How to Fix and Flip Houses on a Budget
June 9, 2017 by Christian Miller
Save Money on Fix and Flip Deals by Sticking to a Budget
Fixing and flipping houses is expensive. In fact, most real estate-related ventures cost a pretty penny. This is all the more reason to establish a healthy budget before tackling a flip job. Don’t stop there. Actually stick to the budget. Real estate investors know that profit is the key to a successful fix and flip. Here are some tips for real estate entrepreneurs looking to fix and flip homes while following a strict budget.
Use ARV to Properly Budget
How much will the property be worth after renovations? The after repair value (ARV) is the foundation of the flip budget. Determine this number before proceeding with purchasing the home. Speak to a local realtor or compare similar home values in the area to discover this number. Establishing the ARV will help decide whether this particular investment is worth it.
Factor All Costs into the Project Budget
There are many costs involved with purchasing a home. These include closing costs, inspection and appraisal fees, and realtor costs. However, this is just the tip of the iceberg with flipping homes. There’s also the renovation cost. This includes things like electrical, plumbing, and carpentry tasks, building permits, and contractor wages.
Here’s a recap of most of the expenses needed in the budget:
- Closing costs
- Realtor fees
- Appraisal and inspection fees
- Renovation costs (contractors, materials, permits, etc.)
- Listing charge
- Association fees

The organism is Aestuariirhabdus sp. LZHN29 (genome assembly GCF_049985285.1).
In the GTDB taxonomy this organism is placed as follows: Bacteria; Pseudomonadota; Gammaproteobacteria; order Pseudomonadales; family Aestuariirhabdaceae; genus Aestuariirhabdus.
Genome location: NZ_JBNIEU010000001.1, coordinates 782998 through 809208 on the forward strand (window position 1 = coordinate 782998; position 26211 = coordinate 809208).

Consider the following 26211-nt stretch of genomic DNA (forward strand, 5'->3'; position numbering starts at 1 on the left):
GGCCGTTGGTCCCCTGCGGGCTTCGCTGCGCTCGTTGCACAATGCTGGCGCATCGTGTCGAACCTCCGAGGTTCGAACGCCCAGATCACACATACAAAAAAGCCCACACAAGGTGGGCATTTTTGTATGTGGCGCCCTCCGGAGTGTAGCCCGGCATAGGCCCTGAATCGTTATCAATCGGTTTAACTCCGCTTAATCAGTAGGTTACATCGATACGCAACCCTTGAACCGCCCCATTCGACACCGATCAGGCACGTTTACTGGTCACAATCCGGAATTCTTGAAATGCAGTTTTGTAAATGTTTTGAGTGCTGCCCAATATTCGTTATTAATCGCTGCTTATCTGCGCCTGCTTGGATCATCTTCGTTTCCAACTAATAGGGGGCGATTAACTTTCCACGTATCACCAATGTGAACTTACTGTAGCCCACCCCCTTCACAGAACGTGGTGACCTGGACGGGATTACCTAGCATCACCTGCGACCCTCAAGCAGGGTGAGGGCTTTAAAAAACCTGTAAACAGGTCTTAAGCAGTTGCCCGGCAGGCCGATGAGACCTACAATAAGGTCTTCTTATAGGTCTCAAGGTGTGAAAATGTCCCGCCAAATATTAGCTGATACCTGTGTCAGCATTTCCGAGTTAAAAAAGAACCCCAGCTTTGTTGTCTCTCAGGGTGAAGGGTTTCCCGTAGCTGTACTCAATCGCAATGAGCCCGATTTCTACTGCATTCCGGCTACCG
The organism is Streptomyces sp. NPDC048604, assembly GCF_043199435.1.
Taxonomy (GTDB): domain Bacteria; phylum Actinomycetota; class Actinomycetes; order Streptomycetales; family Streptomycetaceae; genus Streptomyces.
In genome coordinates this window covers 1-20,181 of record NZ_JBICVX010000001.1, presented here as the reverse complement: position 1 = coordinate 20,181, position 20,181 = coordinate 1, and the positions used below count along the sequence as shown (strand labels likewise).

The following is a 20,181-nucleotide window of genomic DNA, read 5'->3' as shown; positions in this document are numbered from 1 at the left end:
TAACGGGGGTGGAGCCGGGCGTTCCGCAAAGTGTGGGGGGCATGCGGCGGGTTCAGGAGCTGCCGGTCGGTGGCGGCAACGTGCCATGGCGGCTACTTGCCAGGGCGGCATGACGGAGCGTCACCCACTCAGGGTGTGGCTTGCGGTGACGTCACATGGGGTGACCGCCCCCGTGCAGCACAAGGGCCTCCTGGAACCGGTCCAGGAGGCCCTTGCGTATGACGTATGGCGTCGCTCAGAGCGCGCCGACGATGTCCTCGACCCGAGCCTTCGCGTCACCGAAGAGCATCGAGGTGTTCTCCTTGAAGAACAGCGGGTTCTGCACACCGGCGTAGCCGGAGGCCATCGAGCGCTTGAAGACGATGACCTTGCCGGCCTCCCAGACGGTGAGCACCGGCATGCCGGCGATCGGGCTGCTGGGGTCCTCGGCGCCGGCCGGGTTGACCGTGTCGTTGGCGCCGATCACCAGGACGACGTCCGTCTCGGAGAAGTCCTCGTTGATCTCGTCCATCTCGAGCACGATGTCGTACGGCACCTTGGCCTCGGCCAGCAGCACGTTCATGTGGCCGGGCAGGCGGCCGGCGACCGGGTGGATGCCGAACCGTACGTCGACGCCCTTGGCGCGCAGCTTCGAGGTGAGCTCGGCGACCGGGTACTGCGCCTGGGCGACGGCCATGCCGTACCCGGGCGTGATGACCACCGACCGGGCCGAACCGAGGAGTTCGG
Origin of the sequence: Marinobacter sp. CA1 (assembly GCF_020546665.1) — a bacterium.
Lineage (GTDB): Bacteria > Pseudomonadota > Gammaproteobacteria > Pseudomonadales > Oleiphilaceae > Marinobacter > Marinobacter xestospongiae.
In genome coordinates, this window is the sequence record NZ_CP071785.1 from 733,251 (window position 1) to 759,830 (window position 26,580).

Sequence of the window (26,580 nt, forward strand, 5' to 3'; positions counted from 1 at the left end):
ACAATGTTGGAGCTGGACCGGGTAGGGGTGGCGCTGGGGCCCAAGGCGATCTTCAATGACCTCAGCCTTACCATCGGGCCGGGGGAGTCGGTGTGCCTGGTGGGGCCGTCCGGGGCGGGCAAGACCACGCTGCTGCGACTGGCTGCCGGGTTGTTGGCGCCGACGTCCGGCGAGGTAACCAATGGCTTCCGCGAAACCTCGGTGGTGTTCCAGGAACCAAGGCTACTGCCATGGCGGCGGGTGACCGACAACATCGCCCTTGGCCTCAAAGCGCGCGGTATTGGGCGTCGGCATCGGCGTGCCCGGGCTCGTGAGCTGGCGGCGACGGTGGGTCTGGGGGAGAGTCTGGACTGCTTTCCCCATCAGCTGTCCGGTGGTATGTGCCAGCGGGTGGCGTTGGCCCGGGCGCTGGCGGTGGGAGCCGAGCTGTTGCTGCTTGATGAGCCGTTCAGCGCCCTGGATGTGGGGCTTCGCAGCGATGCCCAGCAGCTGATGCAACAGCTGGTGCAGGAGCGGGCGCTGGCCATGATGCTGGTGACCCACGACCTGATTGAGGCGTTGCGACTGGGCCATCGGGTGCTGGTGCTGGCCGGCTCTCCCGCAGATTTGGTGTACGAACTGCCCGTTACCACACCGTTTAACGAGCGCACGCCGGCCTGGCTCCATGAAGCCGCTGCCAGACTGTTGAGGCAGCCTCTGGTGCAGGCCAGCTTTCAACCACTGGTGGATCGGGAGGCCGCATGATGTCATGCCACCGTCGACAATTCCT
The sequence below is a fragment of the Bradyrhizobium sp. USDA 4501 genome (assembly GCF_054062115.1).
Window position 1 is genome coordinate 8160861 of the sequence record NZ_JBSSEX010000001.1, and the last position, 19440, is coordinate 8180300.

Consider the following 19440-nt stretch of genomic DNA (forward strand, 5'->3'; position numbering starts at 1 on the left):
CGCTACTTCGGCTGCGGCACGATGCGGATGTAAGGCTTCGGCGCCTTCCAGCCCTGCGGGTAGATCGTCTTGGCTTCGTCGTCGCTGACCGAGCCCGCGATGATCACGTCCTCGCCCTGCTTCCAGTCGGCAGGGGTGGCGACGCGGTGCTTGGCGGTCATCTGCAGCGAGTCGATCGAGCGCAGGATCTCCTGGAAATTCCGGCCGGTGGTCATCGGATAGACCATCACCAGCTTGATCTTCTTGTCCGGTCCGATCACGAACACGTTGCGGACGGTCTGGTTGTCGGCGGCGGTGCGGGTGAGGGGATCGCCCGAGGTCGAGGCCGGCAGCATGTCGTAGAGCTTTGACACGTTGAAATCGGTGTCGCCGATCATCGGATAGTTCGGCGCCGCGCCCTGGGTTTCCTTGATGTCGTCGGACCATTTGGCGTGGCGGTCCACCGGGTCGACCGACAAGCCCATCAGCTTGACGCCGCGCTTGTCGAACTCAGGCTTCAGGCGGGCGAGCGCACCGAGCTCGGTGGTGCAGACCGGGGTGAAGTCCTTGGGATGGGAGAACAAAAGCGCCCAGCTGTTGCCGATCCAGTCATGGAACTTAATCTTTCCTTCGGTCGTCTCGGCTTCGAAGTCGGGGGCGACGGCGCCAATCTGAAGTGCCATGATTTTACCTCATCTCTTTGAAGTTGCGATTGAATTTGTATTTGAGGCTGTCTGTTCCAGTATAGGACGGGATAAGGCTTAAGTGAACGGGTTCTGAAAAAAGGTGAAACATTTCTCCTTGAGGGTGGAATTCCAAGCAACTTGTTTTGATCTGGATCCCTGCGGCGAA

- Property tax
- About $10,000 for setbacks
- Finance charges
Speaking of finance charges, learn the details of the loan. Conventional home loans usually offer the lowest interest rates while hard money loans include much higher interest. Interest rates can add thousands of dollars to a fix and flip budget.
For example, when securing a 30-year, $200,000-loan with a fixed, annual nine-percent interest rate, the monthly payment includes a .75-percent interest charge. Therefore, if the renovation and sale of the home take six months, the investor pays $4,500 in interest charges alone.
Time is Money
As mentioned earlier, interest charges continue compounding the longer the investor holds onto the property. Hence, time can mean a lot of money. Meet with all contractors and collect timelines for planned projects. Total these together then add a few “rainy” days on top of this. Many real estate gurus recommend finishing flips within two months.
Time on the market is another factor to budget. Refer to the neighboring comps to find out how long it took those houses to sell. For instance, if neighboring units sold after an average of four months, and the renovation will take two months, consider budgeting six months from acquisition to sale.
Stay in touch with all of the contractors in case some setback occurs. Immediately learning and addressing an unexpected issue prevents further delays.
Consider sanding and applying a fresh coat of paint to wooden features like cabinets, floors, and doors, rather than replacing them. Also, try cleaning and painting the drab garage door instead of purchasing a new one. Some other budget-friendly tricks include: